||This article needs attention from an expert in Film. The specific problem is: 4 years without sourcing, the article is an accrued hodgepodge of poor quality one-off bits of material, making the article both dated and poor in scope. (April 2015)|
|This article needs additional citations for verification. (September 2011) (Learn how and when to remove this template message)|
A stunt is an unusual and difficult physical feat or an act requiring a special skill, performed for artistic purposes usually on television, theatre, or cinema. Stunts are a feature of many action films. Before computer generated imagery special effects, these effects were limited to the use of models, false perspective and other in-camera effects, unless the creator could find someone willing to jump from car to car or hang from the edge of a skyscraper: the stunt performer or stunt double.
- 1 Types of stunt effects
- 2 Stunts that have gone wrong
- 3 Stunt-based television shows
- 4 Recognition of stunt performers
- 5 Equality in stunts
- 6 The future of stuntwork
- 7 See also
- 8 Notes
- 9 Further reading
- 10 External links
Types of stunt effects
One of the most-frequently used practical stunts is stage combat. Although contact is normally avoided, many elements of stage combat, such as sword fighting, martial arts, and acrobatics required contact between performers in order to facilitate the creation of a particular effect, such as noise or physical interaction. Stunt performances are highly choreographed and may be rigorously rehearsed for hours, days and sometimes weeks before a performance. Seasoned professionals will commonly treat a performance as if they have never done it before, since the risks in stunt work are high, every move and position must be correct to reduce risk of injury from accidents. Examples of practical effects include tripping and falling down, high jumps, extreme sporting moves, acrobatics and high diving, spins, gainer falls, "suicide backflips," and other martial arts stunts.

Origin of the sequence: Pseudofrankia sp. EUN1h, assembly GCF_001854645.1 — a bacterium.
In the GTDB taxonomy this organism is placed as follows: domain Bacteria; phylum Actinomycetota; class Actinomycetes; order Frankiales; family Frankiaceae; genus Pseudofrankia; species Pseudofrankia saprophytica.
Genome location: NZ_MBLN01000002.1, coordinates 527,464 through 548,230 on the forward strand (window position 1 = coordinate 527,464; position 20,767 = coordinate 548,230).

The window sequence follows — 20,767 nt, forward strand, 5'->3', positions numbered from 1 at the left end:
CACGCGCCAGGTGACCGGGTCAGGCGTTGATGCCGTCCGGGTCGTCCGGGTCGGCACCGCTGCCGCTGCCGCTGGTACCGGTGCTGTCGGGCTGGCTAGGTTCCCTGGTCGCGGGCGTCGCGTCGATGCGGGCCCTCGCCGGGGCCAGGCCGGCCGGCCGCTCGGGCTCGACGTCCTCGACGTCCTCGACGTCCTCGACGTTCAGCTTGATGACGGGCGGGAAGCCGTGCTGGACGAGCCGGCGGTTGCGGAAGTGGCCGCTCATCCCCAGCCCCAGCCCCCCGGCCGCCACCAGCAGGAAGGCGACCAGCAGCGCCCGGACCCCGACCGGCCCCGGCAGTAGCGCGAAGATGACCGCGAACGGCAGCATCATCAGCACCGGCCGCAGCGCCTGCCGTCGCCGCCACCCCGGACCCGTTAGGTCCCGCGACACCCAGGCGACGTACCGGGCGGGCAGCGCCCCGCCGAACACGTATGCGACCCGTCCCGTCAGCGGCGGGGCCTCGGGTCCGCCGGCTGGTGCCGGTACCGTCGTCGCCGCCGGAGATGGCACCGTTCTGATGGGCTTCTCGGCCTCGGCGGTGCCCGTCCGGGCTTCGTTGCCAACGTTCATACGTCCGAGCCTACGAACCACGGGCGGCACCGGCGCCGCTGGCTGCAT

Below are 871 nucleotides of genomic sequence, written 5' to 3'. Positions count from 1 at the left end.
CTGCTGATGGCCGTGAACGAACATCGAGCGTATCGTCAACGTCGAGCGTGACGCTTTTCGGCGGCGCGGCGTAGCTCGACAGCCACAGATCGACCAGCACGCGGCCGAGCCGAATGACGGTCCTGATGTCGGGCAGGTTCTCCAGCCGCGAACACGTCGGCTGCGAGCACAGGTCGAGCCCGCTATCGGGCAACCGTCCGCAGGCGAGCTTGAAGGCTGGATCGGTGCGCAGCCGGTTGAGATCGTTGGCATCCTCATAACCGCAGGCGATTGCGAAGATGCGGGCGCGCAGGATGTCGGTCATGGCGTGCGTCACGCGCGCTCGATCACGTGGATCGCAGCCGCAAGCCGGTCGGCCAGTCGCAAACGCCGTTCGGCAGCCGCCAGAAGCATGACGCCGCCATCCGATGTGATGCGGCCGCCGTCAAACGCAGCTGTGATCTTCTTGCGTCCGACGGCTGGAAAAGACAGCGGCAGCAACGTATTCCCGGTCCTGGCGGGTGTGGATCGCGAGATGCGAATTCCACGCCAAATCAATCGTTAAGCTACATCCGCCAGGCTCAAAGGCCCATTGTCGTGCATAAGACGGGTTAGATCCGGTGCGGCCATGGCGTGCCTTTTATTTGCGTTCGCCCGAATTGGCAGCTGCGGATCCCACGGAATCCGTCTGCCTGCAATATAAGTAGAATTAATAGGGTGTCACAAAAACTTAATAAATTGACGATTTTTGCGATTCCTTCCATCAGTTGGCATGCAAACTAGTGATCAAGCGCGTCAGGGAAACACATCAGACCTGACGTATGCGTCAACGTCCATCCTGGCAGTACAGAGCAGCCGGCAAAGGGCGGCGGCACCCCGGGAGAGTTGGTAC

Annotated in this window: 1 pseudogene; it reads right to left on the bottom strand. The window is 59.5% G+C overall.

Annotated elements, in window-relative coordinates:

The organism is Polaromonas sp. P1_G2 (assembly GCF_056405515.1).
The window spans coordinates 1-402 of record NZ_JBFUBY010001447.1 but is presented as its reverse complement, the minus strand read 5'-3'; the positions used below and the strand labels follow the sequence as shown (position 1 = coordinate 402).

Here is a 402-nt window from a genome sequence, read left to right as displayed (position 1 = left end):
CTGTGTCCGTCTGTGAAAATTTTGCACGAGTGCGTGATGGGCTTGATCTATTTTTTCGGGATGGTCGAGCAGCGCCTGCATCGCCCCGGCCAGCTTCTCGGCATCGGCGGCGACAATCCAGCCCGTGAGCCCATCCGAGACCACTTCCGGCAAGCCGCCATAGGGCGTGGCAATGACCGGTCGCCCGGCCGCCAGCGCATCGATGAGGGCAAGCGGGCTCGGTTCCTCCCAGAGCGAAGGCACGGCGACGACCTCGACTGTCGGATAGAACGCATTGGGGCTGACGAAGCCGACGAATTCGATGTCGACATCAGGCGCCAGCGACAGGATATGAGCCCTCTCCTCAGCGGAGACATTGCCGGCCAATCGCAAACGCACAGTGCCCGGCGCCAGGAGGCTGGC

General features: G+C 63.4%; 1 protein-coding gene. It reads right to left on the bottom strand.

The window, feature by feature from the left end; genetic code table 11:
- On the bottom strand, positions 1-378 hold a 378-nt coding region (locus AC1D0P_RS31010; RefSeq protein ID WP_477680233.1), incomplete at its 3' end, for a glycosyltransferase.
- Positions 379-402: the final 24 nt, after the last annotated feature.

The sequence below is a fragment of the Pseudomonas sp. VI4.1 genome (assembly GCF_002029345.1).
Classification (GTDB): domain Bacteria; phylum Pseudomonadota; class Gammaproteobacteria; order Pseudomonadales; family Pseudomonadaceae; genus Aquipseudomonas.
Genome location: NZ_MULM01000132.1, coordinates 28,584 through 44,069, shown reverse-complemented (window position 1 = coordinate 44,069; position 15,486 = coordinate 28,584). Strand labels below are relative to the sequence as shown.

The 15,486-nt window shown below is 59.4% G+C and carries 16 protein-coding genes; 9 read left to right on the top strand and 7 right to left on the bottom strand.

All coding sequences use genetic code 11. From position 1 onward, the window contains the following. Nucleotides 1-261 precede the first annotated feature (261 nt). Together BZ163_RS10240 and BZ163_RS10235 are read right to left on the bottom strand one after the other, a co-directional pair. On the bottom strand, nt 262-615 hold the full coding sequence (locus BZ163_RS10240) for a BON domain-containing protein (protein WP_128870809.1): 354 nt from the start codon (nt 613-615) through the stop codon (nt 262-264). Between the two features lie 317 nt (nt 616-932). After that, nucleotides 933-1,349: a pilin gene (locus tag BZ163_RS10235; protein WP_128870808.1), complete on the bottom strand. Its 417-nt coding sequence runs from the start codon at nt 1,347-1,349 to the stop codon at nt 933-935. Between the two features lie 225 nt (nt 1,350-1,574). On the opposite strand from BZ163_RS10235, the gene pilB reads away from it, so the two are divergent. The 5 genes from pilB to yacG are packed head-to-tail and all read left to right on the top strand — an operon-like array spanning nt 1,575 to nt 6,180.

A physical stunt is usually performed with help of mechanics. For example, if the plot requires the hero to jump to a high place, the film crew could put the actor in a special harness, and use aircraft high tension wire to pull him up. Piano wire is sometimes used to fly objects, but an actor is never suspended from it as it is brittle and can break under shock impacts. Crouching Tiger, Hidden Dragon (2000) is a kung-fu film that was heavily reliant on wire stunts.